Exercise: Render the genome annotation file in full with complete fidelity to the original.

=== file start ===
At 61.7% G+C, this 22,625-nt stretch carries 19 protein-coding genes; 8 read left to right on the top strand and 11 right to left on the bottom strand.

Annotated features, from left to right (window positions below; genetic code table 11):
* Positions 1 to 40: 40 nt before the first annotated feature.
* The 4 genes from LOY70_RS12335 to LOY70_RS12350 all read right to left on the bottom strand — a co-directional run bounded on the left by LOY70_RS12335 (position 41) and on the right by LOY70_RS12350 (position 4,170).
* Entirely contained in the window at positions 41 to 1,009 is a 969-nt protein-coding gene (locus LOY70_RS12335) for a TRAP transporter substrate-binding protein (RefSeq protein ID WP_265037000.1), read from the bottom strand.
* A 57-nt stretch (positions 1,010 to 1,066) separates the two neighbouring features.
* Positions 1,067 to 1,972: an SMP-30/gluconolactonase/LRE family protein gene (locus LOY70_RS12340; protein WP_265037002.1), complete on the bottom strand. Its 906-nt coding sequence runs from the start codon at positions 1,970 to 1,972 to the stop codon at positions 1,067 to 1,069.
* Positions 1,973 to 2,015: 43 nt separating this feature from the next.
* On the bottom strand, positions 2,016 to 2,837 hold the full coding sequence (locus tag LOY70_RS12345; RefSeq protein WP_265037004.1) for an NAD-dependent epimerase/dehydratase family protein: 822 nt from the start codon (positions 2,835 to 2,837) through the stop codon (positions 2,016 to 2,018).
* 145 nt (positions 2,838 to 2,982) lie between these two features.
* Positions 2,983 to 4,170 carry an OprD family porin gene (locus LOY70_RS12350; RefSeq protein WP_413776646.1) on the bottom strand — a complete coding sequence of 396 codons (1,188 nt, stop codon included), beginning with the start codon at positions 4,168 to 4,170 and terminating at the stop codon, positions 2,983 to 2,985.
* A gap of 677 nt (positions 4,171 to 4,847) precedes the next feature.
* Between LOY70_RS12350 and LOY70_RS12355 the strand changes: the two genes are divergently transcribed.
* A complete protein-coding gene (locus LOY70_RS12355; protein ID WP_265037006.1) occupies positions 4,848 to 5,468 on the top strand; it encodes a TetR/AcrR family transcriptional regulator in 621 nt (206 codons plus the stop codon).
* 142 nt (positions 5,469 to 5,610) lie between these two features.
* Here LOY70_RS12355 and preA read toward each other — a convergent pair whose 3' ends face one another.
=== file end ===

At 61.7% G+C, this 22,625-nt stretch carries 19 protein-coding genes; 8 read left to right on the top strand and 11 right to left on the bottom strand.

Annotated features, from left to right (window positions below; genetic code table 11):
* Positions 1 to 40: 40 nt before the first annotated feature.
* The 4 genes from LOY70_RS12335 to LOY70_RS12350 all read right to left on the bottom strand — a co-directional run bounded on the left by LOY70_RS12335 (position 41) and on the right by LOY70_RS12350 (position 4,170).
* Entirely contained in the window at positions 41 to 1,009 is a 969-nt protein-coding gene (locus LOY70_RS12335) for a TRAP transporter substrate-binding protein (RefSeq protein ID WP_265037000.1), read from the bottom strand.
* A 57-nt stretch (positions 1,010 to 1,066) separates the two neighbouring features.
* Positions 1,067 to 1,972: an SMP-30/gluconolactonase/LRE family protein gene (locus LOY70_RS12340; protein WP_265037002.1), complete on the bottom strand. Its 906-nt coding sequence runs from the start codon at positions 1,970 to 1,972 to the stop codon at positions 1,067 to 1,069.
* Positions 1,973 to 2,015: 43 nt separating this feature from the next.
* On the bottom strand, positions 2,016 to 2,837 hold the full coding sequence (locus tag LOY70_RS12345; RefSeq protein WP_265037004.1) for an NAD-dependent epimerase/dehydratase family protein: 822 nt from the start codon (positions 2,835 to 2,837) through the stop codon (positions 2,016 to 2,018).
* 145 nt (positions 2,838 to 2,982) lie between these two features.
* Positions 2,983 to 4,170 carry an OprD family porin gene (locus LOY70_RS12350; RefSeq protein WP_413776646.1) on the bottom strand — a complete coding sequence of 396 codons (1,188 nt, stop codon included), beginning with the start codon at positions 4,168 to 4,170 and terminating at the stop codon, positions 2,983 to 2,985.
* A gap of 677 nt (positions 4,171 to 4,847) precedes the next feature.
* Between LOY70_RS12350 and LOY70_RS12355 the strand changes: the two genes are divergently transcribed.
* A complete protein-coding gene (locus LOY70_RS12355; protein ID WP_265037006.1) occupies positions 4,848 to 5,468 on the top strand; it encodes a TetR/AcrR family transcriptional regulator in 621 nt (206 codons plus the stop codon).
* 142 nt (positions 5,469 to 5,610) lie between these two features.
* Here LOY70_RS12355 and preA read toward each other — a convergent pair whose 3' ends face one another.